Sometimes when you are trying to achieve something, you go off track when something urgent comes along. The demands of work or family can unexpectedly disrupt your organised plan. Maybe you even allow yourself to be distracted. It’s important to recognise that this happens to everyone and every day. One of the best ways to counteract it is to foresee this. You can build into your plans some blocks of time to deal with the unexpected. This has the bonus effect that if you don't need it then you reach your target sooner than you expected. But if the unexpected takes some of your time away, then you are not left with the feeling of additional stress for being off target.
Do you feel you should be treated better? Do you feel your manager should look out for your best interests but doesn’t? Do you feel you should not be under so much pressure? Do you think you should not feel so criticised and that your manager should look out for you? Of course that is what we all feel. If the world was fair and just then that would all be true. But the word “should” in all those statements is not helpful when you feel like that. It keeps you locked in a cycle, wishing the world was different. There are usually a few things you can do to change your mindset in this situation, even if you still feel it is not fair.
TIP: Your manager is your customer not your friend, (no matter how friendly you are with them outside work). To get on in life you need to treat your manager like your best customer. Remember you need to give the customer what they want and need. Start to apply this to your dealings with your manager and you will feel less stressed.
When you feel stressed at work, it is very common to believe that the job is above your ability. You look around at others who seem to be performing well and they don't seem to be stressed. You start to ask "What is wrong with me? Did I get this job by mistake? Will someone find out that I am not as good as they thought? Will they discover I don't have the skills that everyone else has?" These thoughts are common, particularly when you start a new job. Some people call this feeling "imposter syndrome". It comes from uncertainty about what you are responsible for and what you can control. There are some things you need to take action on. For example. if you have a deficit in skills, you can do some some extra training or study. There are other things where you may feel more responsible than you need to be. For example, you can't be responsible for the progress of the entire team. Be clear about what you do, what you need to do, what you are good at, and where you need to improve. By categorising your work in this way you will accept that you can be as good as everyone else.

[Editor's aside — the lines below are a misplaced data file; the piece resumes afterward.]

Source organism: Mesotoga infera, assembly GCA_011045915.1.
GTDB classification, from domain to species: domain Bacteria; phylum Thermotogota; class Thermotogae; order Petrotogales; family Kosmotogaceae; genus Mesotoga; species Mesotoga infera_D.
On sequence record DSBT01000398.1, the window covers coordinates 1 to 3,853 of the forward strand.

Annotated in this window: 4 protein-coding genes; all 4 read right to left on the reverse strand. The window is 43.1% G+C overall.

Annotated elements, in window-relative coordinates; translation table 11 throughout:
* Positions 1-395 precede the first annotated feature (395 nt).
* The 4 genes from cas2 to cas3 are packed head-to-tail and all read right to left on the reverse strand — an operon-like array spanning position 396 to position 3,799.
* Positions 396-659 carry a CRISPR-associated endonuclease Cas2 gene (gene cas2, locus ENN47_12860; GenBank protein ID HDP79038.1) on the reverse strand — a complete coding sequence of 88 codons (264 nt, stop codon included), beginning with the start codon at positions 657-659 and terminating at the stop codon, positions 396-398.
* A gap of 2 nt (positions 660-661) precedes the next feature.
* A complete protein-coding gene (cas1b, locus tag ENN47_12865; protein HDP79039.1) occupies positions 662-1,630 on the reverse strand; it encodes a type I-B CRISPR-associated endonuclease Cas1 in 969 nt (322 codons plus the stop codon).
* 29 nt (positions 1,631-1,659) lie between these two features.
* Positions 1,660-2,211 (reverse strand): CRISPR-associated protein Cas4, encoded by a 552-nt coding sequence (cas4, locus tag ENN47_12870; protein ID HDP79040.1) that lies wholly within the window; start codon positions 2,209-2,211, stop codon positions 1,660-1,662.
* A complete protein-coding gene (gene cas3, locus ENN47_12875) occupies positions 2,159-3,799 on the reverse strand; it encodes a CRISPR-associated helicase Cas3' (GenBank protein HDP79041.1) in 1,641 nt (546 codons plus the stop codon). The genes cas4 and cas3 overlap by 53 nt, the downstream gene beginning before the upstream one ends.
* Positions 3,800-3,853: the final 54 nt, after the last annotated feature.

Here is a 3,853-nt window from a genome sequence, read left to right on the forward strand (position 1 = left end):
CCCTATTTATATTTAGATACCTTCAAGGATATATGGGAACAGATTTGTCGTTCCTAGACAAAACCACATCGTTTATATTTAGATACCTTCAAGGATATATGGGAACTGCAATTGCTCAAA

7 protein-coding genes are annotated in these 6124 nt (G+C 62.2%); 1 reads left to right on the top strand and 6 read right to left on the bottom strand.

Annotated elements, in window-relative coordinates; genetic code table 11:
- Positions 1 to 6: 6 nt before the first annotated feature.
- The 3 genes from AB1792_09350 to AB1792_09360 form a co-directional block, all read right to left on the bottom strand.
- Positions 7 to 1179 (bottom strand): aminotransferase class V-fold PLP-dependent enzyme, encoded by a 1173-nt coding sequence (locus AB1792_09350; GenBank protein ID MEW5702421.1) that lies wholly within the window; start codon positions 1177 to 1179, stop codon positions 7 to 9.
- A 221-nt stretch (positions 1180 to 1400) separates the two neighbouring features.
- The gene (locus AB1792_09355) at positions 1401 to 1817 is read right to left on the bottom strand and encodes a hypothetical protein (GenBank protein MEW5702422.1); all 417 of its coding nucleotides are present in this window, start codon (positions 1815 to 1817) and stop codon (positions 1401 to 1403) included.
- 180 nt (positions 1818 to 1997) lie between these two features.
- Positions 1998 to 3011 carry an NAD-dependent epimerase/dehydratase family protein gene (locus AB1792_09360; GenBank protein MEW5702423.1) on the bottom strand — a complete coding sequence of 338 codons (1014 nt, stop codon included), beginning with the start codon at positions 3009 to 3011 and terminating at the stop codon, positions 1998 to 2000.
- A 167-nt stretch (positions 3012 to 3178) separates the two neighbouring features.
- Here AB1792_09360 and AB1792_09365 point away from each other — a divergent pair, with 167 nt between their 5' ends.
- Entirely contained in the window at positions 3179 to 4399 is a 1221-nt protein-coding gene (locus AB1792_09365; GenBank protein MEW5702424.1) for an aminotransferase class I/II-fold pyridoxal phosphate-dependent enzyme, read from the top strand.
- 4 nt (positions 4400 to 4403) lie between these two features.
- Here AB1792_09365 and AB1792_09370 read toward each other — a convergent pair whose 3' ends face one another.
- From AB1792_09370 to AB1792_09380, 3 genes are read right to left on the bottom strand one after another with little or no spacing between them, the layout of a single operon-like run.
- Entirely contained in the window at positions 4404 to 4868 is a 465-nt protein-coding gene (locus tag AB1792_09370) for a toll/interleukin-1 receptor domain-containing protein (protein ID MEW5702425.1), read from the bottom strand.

It would be nice if you loved everyone you worked with and they loved you back. But life is not like that. There are some people you get on with and some you feel you have less in common with. BUT you can work with anyone if a personality clash is the only problem; you just need to focus on actions not feelings. If you have a particularly difficult colleague, don't waste emotional time on how you feel about it. Analyse what actions need attending to. Ask yourself: "What is the goal?"
TIP: Try separating emotions from actions. In other words, ask yourself: "What needs to be done? What does the other person want? You don't have to like someone to work well with them.
It can be very demoralising to get poor feedback on your performance, either from others or even from yourself, when you haven’t reached a goal or a target or passed an exam. The problem with the emotional response is that it can prevent you improving or trying again. It can make success less likely next time. One approach that helps is to separate that emotional response from what it is you want to achieve. If, for example, you were playing a PlayStation game and you did not succeed in completing a particular
level then, unless you are a very unusual person, you would not give up the game in an emotional state of self blame and stress. You would be determined to do better next time and would know what you need to do to improve your skills. Accept defeat on this occasion but determine to improve next time. Try and acquire whatever skills you are missing but adopt the same emotional style as you would in the computer game. You might be determined to win, but stop beating yourself up about past failures. If you see your work like a computer simulation game then it is easier to learn from mistakes.
The most common problem that hinders productivity or achieving goals is insufficient planning and organisation. There are so many tools available today that allow us to fit in more work than ever previously imagined, but with that comes extra pressure and a need to plan how to use your time. It is easy these days to get distracted by emails and find you are halfway through your day with nothing achieved other than reading your emails. One tip is to decide before going home what you need to start with the following day. You could also decide what you need to do first thing in the morning, before you do anything else.
Always have a weekly plan setting out what you need to do that week. Leave time to find solutions to unexpected problems. Divide your time into short periods for a range of different tasks. Make progress on each, little by little. This improves concentration and productivity. Trying to work on one task over very long periods of times reduces productivity. Remember to stop each task as the timeslot ends. You can come back to it later.